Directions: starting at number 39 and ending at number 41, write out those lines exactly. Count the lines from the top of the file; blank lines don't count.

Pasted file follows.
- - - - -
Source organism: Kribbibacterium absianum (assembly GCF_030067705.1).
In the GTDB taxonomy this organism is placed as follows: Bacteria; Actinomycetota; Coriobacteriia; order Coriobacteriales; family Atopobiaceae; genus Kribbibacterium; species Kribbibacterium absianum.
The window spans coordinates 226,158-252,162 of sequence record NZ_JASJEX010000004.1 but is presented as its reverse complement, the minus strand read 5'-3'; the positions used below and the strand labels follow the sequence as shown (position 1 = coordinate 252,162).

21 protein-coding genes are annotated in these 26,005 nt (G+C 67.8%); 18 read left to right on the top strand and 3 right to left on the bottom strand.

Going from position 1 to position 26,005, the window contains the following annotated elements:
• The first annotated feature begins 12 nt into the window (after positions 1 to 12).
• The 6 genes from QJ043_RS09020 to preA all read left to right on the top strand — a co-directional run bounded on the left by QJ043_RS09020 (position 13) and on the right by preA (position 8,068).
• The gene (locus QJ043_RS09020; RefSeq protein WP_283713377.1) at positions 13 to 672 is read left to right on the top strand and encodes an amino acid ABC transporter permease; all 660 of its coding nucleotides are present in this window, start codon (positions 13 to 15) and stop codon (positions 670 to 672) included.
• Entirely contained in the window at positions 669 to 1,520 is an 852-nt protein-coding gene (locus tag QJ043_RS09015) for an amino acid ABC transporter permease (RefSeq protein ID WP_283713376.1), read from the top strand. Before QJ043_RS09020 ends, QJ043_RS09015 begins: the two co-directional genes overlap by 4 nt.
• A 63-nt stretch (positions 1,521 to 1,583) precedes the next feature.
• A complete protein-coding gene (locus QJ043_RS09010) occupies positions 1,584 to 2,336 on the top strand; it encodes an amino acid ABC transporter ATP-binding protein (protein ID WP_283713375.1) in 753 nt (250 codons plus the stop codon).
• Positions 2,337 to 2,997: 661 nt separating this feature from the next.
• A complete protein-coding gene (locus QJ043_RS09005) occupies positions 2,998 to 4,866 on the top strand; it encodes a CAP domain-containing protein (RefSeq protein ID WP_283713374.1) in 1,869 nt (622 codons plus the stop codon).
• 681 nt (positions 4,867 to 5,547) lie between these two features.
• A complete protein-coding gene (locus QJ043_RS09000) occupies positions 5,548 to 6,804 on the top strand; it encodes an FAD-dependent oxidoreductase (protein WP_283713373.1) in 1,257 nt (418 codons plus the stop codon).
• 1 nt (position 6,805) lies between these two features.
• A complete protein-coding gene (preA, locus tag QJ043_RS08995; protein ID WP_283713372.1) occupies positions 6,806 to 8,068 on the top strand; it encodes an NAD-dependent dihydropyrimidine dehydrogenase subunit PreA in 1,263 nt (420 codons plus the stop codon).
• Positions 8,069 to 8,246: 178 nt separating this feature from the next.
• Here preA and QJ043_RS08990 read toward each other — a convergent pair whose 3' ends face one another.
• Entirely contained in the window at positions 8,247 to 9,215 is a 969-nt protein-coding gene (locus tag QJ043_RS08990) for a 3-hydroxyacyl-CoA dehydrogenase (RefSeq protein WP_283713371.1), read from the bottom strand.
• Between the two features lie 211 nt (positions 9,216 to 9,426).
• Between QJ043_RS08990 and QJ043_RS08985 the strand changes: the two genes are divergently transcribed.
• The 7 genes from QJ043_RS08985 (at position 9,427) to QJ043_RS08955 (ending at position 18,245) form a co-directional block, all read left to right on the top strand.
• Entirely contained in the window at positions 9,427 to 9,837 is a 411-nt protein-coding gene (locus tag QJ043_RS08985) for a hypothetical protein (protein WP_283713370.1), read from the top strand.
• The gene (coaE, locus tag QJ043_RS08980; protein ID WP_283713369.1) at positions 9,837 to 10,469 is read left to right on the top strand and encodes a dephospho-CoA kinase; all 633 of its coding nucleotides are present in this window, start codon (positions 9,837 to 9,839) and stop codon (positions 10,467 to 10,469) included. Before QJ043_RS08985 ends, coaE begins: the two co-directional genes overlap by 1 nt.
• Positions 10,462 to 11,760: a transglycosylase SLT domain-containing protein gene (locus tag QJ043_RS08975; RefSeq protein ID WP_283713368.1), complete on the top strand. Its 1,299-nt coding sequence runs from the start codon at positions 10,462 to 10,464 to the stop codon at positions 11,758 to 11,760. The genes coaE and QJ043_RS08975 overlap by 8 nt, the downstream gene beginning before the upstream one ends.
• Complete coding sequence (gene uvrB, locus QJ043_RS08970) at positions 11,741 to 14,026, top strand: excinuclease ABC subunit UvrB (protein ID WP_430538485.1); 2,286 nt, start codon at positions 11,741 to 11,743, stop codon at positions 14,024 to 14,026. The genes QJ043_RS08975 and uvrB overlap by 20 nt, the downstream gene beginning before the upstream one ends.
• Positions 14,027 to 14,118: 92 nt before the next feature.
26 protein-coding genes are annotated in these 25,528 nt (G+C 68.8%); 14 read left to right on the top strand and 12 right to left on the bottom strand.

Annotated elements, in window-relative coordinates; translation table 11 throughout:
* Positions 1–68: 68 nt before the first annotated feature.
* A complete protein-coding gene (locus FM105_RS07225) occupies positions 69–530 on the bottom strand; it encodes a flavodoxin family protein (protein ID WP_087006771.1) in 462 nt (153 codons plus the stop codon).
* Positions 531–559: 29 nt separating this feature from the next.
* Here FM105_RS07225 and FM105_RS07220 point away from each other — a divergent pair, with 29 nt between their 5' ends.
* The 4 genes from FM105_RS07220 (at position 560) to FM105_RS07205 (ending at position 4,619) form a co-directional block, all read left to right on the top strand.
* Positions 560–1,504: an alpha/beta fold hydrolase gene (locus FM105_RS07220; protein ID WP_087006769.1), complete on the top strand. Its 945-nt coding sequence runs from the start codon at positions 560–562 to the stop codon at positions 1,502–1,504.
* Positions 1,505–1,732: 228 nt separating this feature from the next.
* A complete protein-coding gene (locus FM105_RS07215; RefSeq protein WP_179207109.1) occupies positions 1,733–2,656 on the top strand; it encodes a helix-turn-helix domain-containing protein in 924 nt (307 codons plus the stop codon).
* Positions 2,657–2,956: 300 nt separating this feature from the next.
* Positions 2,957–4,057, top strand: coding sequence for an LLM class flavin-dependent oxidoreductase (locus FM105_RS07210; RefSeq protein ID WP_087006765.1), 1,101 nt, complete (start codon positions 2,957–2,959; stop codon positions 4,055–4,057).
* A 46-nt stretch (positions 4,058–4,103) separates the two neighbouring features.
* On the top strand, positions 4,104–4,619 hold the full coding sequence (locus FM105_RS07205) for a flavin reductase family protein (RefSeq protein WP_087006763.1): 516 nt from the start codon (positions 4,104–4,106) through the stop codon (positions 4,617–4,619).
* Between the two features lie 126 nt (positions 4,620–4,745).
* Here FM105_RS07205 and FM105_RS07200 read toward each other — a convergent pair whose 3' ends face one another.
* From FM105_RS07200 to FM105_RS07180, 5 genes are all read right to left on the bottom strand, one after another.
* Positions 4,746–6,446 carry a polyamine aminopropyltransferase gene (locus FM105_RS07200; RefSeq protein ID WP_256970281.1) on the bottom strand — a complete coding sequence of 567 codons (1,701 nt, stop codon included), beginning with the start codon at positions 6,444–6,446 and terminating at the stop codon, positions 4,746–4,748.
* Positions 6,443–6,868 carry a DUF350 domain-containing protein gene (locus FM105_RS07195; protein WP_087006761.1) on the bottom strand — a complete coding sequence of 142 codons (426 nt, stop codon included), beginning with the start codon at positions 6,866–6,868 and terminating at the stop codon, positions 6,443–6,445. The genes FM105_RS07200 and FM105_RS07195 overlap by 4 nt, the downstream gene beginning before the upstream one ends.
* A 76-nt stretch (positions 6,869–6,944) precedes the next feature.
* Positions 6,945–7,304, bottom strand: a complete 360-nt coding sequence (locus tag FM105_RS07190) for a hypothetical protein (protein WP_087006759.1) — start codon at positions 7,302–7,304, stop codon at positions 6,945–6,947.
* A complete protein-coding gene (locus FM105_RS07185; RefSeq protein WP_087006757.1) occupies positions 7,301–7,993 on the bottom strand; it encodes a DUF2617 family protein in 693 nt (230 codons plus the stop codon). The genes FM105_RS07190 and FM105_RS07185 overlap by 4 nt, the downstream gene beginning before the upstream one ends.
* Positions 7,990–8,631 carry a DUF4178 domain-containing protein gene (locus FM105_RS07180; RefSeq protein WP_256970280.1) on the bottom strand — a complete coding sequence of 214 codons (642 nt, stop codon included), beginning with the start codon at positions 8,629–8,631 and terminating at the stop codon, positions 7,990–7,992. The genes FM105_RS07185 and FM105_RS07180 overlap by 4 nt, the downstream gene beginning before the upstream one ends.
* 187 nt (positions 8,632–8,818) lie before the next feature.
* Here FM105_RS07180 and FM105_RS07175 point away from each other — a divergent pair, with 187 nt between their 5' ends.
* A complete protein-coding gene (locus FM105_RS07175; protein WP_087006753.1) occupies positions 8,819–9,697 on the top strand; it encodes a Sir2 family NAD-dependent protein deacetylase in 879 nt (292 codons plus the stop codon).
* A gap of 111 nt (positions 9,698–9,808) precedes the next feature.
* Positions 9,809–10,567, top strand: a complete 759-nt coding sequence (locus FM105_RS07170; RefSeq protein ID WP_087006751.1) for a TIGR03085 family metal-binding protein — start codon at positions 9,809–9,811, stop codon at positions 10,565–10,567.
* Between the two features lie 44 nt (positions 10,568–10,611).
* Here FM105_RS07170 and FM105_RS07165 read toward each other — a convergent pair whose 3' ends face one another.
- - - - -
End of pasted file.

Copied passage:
* Positions 2,657–2,956: 300 nt separating this feature from the next.
* Positions 2,957–4,057, top strand: coding sequence for an LLM class flavin-dependent oxidoreductase (locus FM105_RS07210; RefSeq protein ID WP_087006765.1), 1,101 nt, complete (start codon positions 2,957–2,959; stop codon positions 4,055–4,057).
* A 46-nt stretch (positions 4,058–4,103) separates the two neighbouring features.